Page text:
What if a simple cheek swab could tell you if you have ADHD or the potential for another health condition? What if the same swab could collect information that helps you find the right medication and the right dose of that medication without the trial-and-error most people diagnosed with ADHD have to usually go through?
Most people would quickly agree to a helpful and painless genetic screen if it was available. As researchers narrow down the genes or sequence of genes related to ADHD, some people are asking serious questions about the ethics of genetic screening in general.
Already, genetic screens are available for helping healthcare providers select medications that have a greater likelihood of effectiveness for their patients—potentially cutting down on the trial-and-error method of finding the right medication and dose. Most health care professionals are not using them because the wide range of results often still leads to a medication trial of more than one medication. If you are interested in having a genetic screen done, discuss this with your health care providers.
But what about a genetic screen for possible health conditions that a person may have or may develop, including ADHD? Researchers and ethicists are considering the moral and ethical impact these types of screens could have. In an article published in the Journal of Medical Ethics, the authors point out the distrust that our society has had over genetic screening and genetic discrimination in the past. They highlight past fears held by many people that insurance companies may deny coverage to individuals or that employers would not hire people based on the results of genetic screening as well as overall concerns of privacy linked to genetic screening.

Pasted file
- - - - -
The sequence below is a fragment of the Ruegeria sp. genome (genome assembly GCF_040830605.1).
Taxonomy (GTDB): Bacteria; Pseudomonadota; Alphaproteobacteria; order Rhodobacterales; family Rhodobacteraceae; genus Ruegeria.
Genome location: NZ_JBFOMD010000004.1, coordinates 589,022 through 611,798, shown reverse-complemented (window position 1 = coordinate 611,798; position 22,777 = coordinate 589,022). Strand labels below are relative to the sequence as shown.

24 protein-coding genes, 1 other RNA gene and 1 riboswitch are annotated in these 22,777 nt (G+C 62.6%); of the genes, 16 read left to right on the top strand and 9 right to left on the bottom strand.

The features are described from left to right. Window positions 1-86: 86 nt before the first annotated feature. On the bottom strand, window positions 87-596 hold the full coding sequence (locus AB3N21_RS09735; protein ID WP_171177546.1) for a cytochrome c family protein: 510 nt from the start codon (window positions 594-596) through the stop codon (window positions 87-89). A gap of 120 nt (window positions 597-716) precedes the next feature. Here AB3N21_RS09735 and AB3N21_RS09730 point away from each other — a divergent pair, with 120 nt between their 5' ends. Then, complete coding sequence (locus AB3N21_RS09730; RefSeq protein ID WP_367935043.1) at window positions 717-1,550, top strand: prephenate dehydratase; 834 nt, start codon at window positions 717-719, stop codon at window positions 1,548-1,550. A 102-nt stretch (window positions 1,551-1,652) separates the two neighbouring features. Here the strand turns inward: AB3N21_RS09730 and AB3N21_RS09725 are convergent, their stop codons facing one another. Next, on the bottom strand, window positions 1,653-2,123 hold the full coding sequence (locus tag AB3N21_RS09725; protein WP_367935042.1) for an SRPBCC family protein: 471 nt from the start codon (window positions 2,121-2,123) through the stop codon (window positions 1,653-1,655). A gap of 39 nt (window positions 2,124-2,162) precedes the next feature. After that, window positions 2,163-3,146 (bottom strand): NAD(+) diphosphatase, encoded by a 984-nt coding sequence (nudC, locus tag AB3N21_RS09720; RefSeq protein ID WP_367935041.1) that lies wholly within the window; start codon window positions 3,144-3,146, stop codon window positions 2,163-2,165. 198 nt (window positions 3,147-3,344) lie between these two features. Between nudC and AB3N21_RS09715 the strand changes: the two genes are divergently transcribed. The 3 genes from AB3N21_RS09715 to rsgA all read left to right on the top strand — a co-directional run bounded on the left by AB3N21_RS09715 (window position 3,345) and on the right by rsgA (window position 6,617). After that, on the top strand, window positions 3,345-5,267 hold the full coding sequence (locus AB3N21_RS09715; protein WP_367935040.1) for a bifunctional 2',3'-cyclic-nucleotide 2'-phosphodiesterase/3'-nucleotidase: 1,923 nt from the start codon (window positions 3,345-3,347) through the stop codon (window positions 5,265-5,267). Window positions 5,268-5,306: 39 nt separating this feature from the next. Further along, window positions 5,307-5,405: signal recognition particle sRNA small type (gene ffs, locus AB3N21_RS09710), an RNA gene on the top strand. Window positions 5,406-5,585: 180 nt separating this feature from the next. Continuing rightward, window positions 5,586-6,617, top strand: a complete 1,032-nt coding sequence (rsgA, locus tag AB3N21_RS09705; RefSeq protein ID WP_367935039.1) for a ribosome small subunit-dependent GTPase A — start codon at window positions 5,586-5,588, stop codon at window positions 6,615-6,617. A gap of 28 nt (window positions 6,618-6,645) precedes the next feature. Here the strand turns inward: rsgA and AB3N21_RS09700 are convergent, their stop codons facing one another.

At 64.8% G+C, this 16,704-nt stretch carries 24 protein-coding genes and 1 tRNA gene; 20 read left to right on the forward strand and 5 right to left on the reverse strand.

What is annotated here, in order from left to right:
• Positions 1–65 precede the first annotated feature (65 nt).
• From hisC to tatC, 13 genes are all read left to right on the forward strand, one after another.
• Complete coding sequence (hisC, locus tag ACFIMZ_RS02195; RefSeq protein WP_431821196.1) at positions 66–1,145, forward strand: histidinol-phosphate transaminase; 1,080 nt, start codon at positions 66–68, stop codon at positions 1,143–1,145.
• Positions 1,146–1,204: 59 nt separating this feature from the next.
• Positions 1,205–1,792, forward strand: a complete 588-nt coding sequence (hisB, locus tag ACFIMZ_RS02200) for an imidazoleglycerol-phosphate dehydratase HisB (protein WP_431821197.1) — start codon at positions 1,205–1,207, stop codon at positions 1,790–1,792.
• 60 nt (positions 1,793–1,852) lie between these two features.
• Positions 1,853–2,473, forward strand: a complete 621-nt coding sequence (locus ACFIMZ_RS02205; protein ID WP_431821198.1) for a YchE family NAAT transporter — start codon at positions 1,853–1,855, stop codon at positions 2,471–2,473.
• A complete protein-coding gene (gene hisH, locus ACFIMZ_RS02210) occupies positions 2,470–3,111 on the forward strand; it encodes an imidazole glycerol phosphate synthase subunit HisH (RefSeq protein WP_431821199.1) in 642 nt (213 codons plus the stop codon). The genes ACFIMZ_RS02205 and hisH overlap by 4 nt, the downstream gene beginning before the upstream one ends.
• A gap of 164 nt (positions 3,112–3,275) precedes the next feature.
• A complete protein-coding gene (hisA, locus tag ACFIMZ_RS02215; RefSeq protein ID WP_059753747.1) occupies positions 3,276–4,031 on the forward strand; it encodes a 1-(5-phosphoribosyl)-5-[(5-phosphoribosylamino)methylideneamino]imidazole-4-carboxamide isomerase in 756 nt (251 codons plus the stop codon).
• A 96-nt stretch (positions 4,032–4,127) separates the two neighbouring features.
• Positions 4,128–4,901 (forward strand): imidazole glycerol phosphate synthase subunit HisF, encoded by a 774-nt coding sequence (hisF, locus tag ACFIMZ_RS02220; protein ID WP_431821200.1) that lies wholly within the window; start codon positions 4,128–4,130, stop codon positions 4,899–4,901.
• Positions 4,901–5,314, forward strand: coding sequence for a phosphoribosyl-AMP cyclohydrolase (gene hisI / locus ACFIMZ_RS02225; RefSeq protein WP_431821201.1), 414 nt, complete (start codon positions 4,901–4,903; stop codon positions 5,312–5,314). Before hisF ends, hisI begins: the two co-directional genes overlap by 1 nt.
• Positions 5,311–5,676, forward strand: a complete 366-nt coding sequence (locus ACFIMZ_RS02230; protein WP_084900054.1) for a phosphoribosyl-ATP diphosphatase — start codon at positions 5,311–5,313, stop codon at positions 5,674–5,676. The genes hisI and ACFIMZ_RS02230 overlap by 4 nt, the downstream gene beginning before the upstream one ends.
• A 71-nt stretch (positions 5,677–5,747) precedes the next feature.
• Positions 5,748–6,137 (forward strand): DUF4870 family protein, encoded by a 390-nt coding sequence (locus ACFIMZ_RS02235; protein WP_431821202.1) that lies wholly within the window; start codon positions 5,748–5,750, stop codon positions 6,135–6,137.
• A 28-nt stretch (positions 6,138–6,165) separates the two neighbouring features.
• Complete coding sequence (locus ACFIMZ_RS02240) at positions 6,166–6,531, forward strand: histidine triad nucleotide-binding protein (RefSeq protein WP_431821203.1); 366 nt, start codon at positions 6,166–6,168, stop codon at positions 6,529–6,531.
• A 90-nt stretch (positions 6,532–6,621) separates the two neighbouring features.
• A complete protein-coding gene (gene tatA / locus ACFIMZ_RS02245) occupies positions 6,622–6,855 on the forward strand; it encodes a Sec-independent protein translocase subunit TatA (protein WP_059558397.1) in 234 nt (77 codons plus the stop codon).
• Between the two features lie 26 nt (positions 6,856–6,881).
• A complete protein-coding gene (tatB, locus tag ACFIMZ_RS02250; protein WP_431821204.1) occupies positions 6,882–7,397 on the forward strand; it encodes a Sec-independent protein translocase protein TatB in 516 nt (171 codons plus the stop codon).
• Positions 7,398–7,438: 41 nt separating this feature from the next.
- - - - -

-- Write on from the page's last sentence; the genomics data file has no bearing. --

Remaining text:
The authors also state, “Genetic information is private and is directly related to an individual's identity. Not only is confidentiality an issue for health care, insurance coverage, and employment, but information from a genetic screen can affect an entire family. If the disorder is either genetically dominant or carried by an individual, that person's parents, children, brothers, sisters, and even extended family may also be affected. Furthermore, a person may make life altering decisions based on the results of a genetic screen.”
The authors of The policy and ethical implications of genetic research on attention deficit hyperactivity disorder specifically discussed genetic screenings for ADHD. They believe that the current evidence is not enough to justify genetic screening of individual patients because once the information is available, it could be used negatively where that individual is concerned. They stress that researchers and clinicians who have the information available need to be mindful in how it is interpreted and how the results of a genetic screen are shared.
What factors should you keep in mind when considering genetic screening?